Taxes up 36.2% in five years

The cost of government in Australia rose 36.2% in the last five years. Are services 36.2% better? Is there a price watchdog somewhere ready to do something about this?

The next federal budget is about 3 weeks away. I’ll be hoping for a 36.2% reduction in my annual tax bill. If they abolish personal income tax that will roughly cover it.

15 thoughts on “Taxes up 36.2% in five years

  1. The ABS is a bit short on details, so am I right in thinking this does not account from inflation?

    Not that it would make a lot of difference – 36.2% is a lot. Too much by far.

    Looks like good material for a bumper sticker for the LDP.

  2. I don’t want to be an apologist for the taxman, but…

    Wouldn’t the per capita amount increase as employment levels increase?

    It seems to have increased aside from that (juding from increase as percentage of GDP), but it’s still a misleading figure by itself.

  3. I just got my 900 reasons to stimulate the economy. What good books would you suggest, in a libertarian vein?

  4. Terje,

    An intriguing aspect to this is the non arrival of my March 2009 BAS statement (dead tree variety) but my accountant went to the ATO website to retrieve it electronically. It was a shocker – my qtr company tax escalated 10 times, but my income went south – unemployed for 3.5 months since January.

    Given that I get nothing from the guvmint, used all my savings to survive these last months, only then to be hit with this quasi provisional tax, albeit under a different name, coupled with the increase in government is too much – so folks, welcome to the final arrival of the Fabians and socialist utopia.

    I admit I should not have signed the contract last April 2008 to trade in my caravan for a slightly larger one, and I should not have signed the contract to buy a work vehicle to tow it on 7 October 2008, both contracts due last December but no one really predicted the preciptitous market collapse and being at the coal face of the exploration industry, (I am an exploration geologist), we are the first to become unemployed.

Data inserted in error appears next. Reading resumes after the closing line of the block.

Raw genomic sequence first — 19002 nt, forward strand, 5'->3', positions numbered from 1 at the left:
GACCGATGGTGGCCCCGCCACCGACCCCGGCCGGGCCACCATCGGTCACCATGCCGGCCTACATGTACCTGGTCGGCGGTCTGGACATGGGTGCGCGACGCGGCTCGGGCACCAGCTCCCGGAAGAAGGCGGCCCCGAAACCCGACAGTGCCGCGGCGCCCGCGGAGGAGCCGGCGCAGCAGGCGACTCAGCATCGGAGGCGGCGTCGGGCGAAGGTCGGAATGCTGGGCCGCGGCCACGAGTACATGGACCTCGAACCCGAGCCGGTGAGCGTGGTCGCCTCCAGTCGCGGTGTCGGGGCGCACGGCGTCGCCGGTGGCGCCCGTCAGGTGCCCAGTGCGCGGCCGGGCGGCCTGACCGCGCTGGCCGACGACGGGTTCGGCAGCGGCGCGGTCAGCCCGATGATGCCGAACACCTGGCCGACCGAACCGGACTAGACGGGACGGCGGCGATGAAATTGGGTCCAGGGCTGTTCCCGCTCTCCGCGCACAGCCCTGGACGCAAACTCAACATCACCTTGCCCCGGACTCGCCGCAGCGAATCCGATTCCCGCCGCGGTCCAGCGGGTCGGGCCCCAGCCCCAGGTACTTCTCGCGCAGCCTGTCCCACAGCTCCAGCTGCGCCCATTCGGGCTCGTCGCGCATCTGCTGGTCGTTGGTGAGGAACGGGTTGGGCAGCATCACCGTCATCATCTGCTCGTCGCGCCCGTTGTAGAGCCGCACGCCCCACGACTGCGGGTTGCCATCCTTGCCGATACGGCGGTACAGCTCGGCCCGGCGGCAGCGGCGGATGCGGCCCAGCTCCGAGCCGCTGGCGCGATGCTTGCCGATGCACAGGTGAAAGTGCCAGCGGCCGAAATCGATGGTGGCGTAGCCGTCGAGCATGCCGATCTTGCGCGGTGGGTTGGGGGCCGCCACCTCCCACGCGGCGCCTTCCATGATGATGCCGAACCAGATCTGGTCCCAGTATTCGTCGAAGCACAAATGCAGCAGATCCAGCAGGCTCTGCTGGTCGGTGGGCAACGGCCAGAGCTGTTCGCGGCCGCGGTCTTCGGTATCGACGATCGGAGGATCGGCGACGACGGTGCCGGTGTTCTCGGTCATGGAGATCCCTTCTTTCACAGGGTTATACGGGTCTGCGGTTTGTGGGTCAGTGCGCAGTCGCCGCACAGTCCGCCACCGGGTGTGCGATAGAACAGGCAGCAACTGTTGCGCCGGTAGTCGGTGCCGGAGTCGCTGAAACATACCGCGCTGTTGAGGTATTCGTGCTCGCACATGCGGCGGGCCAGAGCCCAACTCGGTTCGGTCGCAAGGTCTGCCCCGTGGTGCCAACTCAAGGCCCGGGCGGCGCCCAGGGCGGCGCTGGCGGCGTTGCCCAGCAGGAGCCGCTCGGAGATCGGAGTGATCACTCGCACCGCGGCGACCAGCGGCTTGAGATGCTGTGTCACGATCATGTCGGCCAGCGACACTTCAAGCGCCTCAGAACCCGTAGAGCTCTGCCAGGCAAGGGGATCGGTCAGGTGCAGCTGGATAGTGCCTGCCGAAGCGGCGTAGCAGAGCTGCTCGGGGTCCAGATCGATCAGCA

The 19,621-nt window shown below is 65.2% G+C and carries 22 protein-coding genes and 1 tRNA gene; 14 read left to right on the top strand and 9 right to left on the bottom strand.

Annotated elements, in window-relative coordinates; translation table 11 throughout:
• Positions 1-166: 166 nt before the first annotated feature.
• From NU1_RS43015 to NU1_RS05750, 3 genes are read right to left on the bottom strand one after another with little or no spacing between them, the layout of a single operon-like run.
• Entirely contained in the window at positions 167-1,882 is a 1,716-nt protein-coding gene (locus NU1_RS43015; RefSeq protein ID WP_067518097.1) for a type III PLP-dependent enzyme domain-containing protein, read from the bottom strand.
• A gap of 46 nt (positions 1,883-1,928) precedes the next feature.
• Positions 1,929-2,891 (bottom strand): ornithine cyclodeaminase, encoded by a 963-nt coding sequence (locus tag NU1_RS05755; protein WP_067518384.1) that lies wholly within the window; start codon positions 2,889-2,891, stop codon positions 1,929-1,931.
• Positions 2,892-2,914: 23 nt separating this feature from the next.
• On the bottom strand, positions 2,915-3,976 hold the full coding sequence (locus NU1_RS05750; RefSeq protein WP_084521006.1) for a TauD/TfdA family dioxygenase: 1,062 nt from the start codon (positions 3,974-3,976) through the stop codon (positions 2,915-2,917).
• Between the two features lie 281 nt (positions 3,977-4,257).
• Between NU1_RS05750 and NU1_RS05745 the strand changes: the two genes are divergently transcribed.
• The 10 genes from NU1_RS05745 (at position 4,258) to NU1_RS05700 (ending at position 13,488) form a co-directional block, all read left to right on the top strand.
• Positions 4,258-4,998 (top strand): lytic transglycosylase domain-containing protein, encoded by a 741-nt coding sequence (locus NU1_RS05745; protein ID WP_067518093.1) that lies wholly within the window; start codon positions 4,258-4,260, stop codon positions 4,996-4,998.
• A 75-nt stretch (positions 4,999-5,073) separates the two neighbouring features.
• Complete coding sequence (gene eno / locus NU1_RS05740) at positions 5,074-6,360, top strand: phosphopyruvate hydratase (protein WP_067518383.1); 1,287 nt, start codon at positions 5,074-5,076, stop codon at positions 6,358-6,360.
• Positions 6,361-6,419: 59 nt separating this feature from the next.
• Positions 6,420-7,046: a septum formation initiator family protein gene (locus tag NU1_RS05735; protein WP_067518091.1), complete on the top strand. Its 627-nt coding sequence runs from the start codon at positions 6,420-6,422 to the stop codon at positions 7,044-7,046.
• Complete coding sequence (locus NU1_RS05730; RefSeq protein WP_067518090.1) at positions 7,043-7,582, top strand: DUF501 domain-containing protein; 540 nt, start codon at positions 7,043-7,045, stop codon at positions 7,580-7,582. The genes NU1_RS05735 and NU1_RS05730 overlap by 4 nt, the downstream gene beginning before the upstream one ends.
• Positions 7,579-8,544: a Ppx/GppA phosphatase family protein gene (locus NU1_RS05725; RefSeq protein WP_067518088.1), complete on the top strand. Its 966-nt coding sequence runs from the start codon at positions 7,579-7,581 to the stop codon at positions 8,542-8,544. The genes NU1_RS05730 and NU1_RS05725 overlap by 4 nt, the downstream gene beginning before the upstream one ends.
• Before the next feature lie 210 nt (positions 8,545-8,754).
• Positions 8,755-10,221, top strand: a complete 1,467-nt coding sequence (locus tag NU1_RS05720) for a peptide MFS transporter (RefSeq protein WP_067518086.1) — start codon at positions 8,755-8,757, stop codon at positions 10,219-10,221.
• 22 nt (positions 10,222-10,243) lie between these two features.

Fortunately I am back in work, but I can see the rest of the year being spent paying our larger guvmint’s wastefullness.

    What also prompted this post was the interview by some WA bureaucrat reminding Curtin FM listeners that employees have “entitlements”. Not if you are self employed however – no paid annual leave, no paid public holidays, no long service leave, the list could go on ad finitum, but it’s we who are the backbone of the economy – not the rent seekers or those paid by our taxes.

  5. I’ll be hoping for a 36.2% reduction in my annual tax bill.
    Yeah right – KRudd’s going to have to raise taxes another 30% to just to cover all this stimulation. They’re even givign alchopos a second go.
    Why don’t you run a book on where the extra taxes will come from?

  6. Yeah right – KRudd’s going to have to raise taxes another 30% to just to cover all this stimulation.

    That’ll be really stimulating. Not.

  7. I think accounting for inflation the figure is about 19% (or that’s what I got using the ABS inflation calculator). Still ridiculously high.

    I quite like the idea of imposing spending restrictions on governments whereby they are not allowed to increase spending by more than inflation + increase in population.

  8. Jim Fryar,

    Yes you are quite correct – the rigs always go first and hence why we then follow them. But I have to go into the field first to peg the holes, which I am doing tomorrow, so I am thus 1/2 right if that is rationally possible, and the rigs follow the geologists, or “rig pigs” as we are affectionally called.

  9. Seems to me like the government should be subject to penalty clauses if they don’t deliver!

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